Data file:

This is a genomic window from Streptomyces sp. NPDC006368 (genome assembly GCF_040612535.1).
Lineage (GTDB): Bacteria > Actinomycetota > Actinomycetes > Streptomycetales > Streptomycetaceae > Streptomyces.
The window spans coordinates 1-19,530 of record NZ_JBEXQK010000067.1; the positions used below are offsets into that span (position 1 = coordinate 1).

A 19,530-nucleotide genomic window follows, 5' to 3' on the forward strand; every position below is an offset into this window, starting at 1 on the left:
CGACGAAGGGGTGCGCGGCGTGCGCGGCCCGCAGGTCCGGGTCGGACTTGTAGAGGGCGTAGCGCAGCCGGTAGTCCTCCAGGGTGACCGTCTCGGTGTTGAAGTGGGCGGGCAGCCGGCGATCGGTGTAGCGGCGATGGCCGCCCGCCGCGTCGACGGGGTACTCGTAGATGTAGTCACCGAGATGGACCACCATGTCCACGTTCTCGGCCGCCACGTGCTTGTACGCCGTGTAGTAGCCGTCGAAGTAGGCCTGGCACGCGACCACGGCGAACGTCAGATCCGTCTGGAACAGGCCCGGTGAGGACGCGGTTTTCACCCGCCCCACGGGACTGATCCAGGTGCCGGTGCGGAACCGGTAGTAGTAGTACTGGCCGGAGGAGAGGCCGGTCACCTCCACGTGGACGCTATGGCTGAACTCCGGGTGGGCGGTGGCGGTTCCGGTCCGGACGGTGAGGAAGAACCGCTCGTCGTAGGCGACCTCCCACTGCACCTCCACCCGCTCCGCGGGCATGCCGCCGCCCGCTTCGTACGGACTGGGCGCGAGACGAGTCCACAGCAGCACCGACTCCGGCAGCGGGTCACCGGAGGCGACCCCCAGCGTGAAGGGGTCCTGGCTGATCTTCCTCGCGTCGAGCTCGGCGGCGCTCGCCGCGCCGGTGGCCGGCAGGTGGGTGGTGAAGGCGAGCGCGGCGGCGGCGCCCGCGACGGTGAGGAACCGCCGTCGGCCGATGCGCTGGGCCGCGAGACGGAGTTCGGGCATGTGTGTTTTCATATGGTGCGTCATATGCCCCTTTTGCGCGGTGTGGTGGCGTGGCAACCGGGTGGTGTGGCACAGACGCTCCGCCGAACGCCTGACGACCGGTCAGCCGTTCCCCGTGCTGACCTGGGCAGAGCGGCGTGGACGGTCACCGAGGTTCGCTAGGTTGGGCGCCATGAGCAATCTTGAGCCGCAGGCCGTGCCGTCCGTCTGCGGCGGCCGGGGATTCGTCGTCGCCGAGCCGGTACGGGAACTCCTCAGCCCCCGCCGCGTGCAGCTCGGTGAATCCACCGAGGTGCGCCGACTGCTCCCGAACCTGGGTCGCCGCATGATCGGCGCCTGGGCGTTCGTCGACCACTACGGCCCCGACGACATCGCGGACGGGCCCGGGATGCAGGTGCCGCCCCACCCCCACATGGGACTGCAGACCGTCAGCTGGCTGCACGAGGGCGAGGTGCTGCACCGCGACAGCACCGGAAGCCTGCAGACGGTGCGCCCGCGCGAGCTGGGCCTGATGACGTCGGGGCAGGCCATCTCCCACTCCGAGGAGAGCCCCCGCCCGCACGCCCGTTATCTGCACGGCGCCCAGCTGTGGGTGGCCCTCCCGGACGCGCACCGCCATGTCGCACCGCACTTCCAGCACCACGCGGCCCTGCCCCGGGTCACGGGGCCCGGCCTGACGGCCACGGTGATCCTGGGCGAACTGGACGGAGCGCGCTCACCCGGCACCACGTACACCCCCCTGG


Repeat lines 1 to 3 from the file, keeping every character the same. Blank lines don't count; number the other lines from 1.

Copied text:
This is a genomic window from Streptomyces sp. NPDC006368 (genome assembly GCF_040612535.1).
Lineage (GTDB): Bacteria > Actinomycetota > Actinomycetes > Streptomycetales > Streptomycetaceae > Streptomyces.
The window spans coordinates 1-19,530 of record NZ_JBEXQK010000067.1; the positions used below are offsets into that span (position 1 = coordinate 1).